In a decision published in August 2015, the second Division of the Italian Patent and Trademark Office (UIBM) upheld the opposition filed by Riva S.p.A., a historic Italian company active in the field of luxury yachting, against the application for the Italian figurative trademark “Diva Yachts”, filed in 2012 by a Chinese competitor.
Opposed trademark One of the conflicting opponent’s national trademarks
In support of the opposition, Riva invoked four earlier, allegedly similar, figurative trademarks (three national trademarks and one Community trademark), registered between 1964 and 2001, inter alia, for the same goods that the “Diva Yachts” trademark would have covered: vehicles, apparatus for locomotion by land, air or water.
The opponent claimed that the opposed trademark lacked novelty on the grounds that, in addition to referring to goods identical to those covered by its earlier trademarks, it presented both the particular font and three of the four letters composing the characterising element “Riva”, which is at the heart of all the four trademarks invoked. The significant similarity between the signs and the identity of the goods they covered would therefore generate a likelihood of confusion and association about the origin of the goods on the relevant public. The applicant, in contrast, did not reply.
On the merits, the Office, having verified the identity of the goods covered by the trademarks at issue, compared the opposed trademark application with Riva’s earlier signs – particularly the one reproduced above – from a visual, aural and conceptual point of view, concluding that: i) the similar font, the common presence of the three letters “I-V-A”, the presence of the identical word “Yachts” placed in the same position and the graphic similarity between the two respective initials “D” and “R” (both written in capital letters) make the signs at issue visually similar, despite the (irrelevant) differences between them; ii) the sound of the common letters and words already considered in the visual comparison makes the signs similar also from an aural point of view; iii) the signs are also conceptually very similar, since the words “Grand” and “Diva”, in combination with the common word “Yachts”, although different, both allude to the high quality of the boats produced.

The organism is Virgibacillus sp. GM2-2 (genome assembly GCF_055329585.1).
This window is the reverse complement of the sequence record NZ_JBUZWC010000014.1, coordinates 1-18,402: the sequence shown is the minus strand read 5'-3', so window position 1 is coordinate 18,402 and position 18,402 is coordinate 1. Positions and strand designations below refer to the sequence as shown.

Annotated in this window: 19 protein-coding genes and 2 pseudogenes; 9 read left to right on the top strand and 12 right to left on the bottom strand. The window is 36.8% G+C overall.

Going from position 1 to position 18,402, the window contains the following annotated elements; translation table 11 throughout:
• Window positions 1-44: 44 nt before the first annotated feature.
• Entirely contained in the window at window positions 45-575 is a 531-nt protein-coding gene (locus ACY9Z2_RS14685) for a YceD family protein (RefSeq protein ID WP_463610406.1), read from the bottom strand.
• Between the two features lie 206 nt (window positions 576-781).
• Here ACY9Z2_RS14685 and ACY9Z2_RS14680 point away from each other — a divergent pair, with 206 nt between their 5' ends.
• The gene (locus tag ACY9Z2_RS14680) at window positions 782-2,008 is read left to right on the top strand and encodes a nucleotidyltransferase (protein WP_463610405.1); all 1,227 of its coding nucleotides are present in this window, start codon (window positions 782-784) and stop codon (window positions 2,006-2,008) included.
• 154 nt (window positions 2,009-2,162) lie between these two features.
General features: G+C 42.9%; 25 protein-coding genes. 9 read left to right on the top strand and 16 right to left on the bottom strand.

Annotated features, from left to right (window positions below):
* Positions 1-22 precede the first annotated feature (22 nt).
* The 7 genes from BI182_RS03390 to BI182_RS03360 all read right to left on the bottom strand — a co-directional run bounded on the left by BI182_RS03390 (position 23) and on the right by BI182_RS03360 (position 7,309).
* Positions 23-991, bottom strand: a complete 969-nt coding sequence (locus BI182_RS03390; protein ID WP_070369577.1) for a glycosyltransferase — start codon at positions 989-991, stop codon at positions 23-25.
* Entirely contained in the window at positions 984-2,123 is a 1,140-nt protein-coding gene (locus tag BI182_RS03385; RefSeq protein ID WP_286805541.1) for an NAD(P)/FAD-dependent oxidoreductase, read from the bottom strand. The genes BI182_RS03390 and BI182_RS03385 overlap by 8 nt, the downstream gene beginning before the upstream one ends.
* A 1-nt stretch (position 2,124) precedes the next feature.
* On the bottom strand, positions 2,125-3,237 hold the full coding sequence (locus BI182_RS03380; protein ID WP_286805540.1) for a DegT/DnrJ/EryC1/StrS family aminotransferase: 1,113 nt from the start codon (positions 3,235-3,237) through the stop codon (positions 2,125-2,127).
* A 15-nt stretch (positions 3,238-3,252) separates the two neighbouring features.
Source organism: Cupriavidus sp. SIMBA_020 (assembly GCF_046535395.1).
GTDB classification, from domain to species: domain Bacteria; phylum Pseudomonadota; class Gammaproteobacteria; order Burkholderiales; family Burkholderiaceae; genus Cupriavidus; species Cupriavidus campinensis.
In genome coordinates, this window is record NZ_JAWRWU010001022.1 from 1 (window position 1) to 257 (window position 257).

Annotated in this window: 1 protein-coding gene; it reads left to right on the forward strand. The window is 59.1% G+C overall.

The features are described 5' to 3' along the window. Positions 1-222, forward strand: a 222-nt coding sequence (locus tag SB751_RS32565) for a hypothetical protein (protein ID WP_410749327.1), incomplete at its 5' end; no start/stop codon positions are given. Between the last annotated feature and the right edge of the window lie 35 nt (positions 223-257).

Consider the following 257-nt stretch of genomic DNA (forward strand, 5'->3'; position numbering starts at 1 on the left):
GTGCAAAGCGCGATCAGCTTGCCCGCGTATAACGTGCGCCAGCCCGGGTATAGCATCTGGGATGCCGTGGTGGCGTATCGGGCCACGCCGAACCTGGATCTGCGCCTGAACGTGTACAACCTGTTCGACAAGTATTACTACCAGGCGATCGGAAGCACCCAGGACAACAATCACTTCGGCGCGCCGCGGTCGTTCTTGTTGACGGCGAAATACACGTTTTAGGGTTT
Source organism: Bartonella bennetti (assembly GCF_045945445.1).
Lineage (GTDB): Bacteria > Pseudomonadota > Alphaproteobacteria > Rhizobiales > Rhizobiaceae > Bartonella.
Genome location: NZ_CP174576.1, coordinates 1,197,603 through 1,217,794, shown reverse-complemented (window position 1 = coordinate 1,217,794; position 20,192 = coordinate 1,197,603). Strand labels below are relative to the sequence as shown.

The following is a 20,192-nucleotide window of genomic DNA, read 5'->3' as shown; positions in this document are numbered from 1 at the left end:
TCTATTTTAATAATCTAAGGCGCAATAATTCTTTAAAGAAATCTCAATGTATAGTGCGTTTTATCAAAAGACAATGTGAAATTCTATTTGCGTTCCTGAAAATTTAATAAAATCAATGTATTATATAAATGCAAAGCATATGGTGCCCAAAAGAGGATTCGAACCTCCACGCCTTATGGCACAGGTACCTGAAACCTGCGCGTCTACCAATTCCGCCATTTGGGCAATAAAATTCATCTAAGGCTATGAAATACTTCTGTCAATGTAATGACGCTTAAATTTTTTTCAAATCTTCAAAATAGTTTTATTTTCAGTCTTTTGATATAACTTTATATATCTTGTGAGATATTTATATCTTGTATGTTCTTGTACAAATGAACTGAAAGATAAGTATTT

In assessing the likelihood of confusion on the public, the Office, on one hand, considered that in this case the degree of attention of the relevant public to the trademarks must be regarded as higher than the average consumer’s – since the signs at issue distinguish very expensive goods, so that professional assistance is often requested by the purchaser – which decreases the likelihood of confusion; on the other hand, however, it allowed a certain distinctive strength to the earlier trademarks, since their core, consisting of the word “Riva”, is highly distinctive. The word “Riva”, in fact, does not possess any descriptive connection to the goods that the trademarks cover and is, furthermore, a patronymic (which according to well-established case-law is capable of making a trademark highly distinctive). Such strong distinctiveness of the enforced trademarks, according to the Office, may generate a likelihood of confusion with a later trademark even when the degree of similarity between the signs is medium-low.
In light of the above, as well as in accordance with the well-established principle that “a lesser degree of similarity among the goods or services may be counterbalanced by a greater degree of similarity among the trademarks“, the Office found that in the case at issue, despite the fact that the signs were related to goods aimed at consumers with a higher-than-average level of attention, the similarities among them do not rule out the likelihood of confusion, or the likelihood of association; thus it upheld the opposition and therefore rejected the application for the opposed trademark.